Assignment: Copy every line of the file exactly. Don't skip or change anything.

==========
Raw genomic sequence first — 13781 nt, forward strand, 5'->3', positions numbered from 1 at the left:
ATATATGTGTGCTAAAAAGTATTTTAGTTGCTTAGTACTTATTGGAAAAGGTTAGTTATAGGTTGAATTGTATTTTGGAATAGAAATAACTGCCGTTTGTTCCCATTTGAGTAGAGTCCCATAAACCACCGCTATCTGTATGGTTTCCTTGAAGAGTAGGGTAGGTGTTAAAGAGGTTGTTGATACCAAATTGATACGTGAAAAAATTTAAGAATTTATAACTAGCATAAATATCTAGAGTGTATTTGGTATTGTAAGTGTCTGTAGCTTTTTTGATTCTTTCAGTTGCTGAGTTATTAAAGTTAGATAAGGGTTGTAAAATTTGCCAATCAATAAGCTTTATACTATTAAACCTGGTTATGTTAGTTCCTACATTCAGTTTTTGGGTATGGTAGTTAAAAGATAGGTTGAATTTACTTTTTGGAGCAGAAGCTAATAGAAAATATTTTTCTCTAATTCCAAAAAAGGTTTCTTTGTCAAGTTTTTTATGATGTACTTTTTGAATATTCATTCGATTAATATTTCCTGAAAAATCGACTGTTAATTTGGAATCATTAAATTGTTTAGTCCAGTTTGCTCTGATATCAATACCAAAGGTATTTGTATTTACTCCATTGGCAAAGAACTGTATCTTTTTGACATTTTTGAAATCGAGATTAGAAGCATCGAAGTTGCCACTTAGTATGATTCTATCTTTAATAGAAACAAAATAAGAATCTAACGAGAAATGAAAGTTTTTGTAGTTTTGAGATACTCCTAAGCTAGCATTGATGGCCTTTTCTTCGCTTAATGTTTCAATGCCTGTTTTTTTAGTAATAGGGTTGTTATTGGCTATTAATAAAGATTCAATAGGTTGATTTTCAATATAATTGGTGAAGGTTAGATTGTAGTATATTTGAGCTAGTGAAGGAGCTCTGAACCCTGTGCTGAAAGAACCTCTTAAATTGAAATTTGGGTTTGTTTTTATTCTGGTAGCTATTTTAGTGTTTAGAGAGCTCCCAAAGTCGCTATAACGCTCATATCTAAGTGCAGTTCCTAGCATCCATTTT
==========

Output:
Raw genomic sequence first — 13781 nt, forward strand, 5'->3', positions numbered from 1 at the left:
ATATATGTGTGCTAAAAAGTATTTTAGTTGCTTAGTACTTATTGGAAAAGGTTAGTTATAGGTTGAATTGTATTTTGGAATAGAAATAACTGCCGTTTGTTCCCATTTGAGTAGAGTCCCATAAACCACCGCTATCTGTATGGTTTCCTTGAAGAGTAGGGTAGGTGTTAAAGAGGTTGTTGATACCAAATTGATACGTGAAAAAATTTAAGAATTTATAACTAGCATAAATATCTAGAGTGTATTTGGTATTGTAAGTGTCTGTAGCTTTTTTGATTCTTTCAGTTGCTGAGTTATTAAAGTTAGATAAGGGTTGTAAAATTTGCCAATCAATAAGCTTTATACTATTAAACCTGGTTATGTTAGTTCCTACATTCAGTTTTTGGGTATGGTAGTTAAAAGATAGGTTGAATTTACTTTTTGGAGCAGAAGCTAATAGAAAATATTTTTCTCTAATTCCAAAAAAGGTTTCTTTGTCAAGTTTTTTATGATGTACTTTTTGAATATTCATTCGATTAATATTTCCTGAAAAATCGACTGTTAATTTGGAATCATTAAATTGTTTAGTCCAGTTTGCTCTGATATCAATACCAAAGGTATTTGTATTTACTCCATTGGCAAAGAACTGTATCTTTTTGACATTTTTGAAATCGAGATTAGAAGCATCGAAGTTGCCACTTAGTATGATTCTATCTTTAATAGAAACAAAATAAGAATCTAACGAGAAATGAAAGTTTTTGTAGTTTTGAGATACTCCTAAGCTAGCATTGATGGCCTTTTCTTCGCTTAATGTTTCAATGCCTGTTTTTTTAGTAATAGGGTTGTTATTGGCTATTAATAAAGATTCAATAGGTTGATTTTCAATATAATTGGTGAAGGTTAGATTGTAGTATATTTGAGCTAGTGAAGGAGCTCTGAACCCTGTGCTGAAAGAACCTCTTAAATTGAAATTTGGGTTTGTTTTTATTCTGGTAGCTATTTTAGTGTTTAGAGAGCTCCCAAAGTCGCTATAACGCTCATATCTAAGTGCAGTTCCTAGCATCCATTTT